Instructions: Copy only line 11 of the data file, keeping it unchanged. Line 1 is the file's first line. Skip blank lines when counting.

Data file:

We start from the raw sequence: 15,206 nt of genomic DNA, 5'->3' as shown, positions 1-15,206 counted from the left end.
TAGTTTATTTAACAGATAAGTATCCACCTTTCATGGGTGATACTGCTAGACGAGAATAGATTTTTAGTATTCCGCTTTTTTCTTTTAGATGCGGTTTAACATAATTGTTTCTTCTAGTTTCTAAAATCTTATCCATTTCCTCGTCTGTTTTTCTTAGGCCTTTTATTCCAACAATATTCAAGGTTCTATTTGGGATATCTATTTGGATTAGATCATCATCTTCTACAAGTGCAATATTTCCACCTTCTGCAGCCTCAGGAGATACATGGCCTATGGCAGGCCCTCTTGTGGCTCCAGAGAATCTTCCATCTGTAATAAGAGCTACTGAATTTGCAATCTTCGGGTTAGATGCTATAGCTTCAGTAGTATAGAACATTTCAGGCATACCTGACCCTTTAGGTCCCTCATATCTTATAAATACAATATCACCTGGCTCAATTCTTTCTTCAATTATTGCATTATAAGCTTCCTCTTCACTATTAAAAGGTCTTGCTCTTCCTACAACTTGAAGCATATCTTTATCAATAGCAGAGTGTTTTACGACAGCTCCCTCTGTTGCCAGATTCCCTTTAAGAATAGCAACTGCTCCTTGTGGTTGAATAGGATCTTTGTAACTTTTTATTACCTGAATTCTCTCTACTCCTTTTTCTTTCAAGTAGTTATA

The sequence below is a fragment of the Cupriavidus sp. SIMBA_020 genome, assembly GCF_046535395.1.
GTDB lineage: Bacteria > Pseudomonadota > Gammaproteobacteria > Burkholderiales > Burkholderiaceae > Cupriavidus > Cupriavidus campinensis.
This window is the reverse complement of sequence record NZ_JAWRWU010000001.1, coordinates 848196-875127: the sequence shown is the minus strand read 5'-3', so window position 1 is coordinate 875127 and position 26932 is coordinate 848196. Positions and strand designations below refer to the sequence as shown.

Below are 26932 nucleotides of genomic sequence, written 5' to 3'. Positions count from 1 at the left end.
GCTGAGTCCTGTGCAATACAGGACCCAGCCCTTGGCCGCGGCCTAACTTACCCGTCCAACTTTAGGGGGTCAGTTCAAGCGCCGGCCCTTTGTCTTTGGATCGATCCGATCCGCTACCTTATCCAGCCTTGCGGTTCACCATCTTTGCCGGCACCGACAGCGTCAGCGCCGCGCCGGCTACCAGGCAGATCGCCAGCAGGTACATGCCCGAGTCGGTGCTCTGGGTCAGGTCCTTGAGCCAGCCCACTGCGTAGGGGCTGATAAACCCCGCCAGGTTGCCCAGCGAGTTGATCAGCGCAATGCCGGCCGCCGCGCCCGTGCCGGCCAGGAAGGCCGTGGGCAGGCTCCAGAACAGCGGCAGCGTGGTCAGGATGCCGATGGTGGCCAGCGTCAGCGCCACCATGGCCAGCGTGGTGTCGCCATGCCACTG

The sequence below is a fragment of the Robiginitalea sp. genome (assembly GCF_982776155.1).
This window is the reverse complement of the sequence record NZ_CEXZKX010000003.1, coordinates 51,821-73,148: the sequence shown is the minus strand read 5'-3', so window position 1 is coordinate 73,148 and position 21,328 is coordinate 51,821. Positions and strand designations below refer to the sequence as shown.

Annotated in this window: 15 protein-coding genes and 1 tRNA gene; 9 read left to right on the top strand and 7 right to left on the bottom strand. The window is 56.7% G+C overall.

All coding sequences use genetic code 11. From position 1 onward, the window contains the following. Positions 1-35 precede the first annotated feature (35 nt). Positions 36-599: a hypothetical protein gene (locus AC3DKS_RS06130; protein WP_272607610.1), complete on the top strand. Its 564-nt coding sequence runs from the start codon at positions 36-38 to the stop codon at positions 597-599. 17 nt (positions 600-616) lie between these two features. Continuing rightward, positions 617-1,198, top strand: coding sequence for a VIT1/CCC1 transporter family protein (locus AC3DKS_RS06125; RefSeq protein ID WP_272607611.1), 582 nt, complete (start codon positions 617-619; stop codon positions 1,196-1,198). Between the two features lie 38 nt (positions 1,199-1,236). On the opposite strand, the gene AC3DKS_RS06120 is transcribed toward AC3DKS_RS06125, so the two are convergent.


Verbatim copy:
All coding sequences use genetic code 11. From position 1 onward, the window contains the following. Positions 1-35 precede the first annotated feature (35 nt). Positions 36-599: a hypothetical protein gene (locus AC3DKS_RS06130; protein WP_272607610.1), complete on the top strand. Its 564-nt coding sequence runs from the start codon at positions 36-38 to the stop codon at positions 597-599. 17 nt (positions 600-616) lie between these two features. Continuing rightward, positions 617-1,198, top strand: coding sequence for a VIT1/CCC1 transporter family protein (locus AC3DKS_RS06125; RefSeq protein ID WP_272607611.1), 582 nt, complete (start codon positions 617-619; stop codon positions 1,196-1,198). Between the two features lie 38 nt (positions 1,199-1,236). On the opposite strand, the gene AC3DKS_RS06120 is transcribed toward AC3DKS_RS06125, so the two are convergent.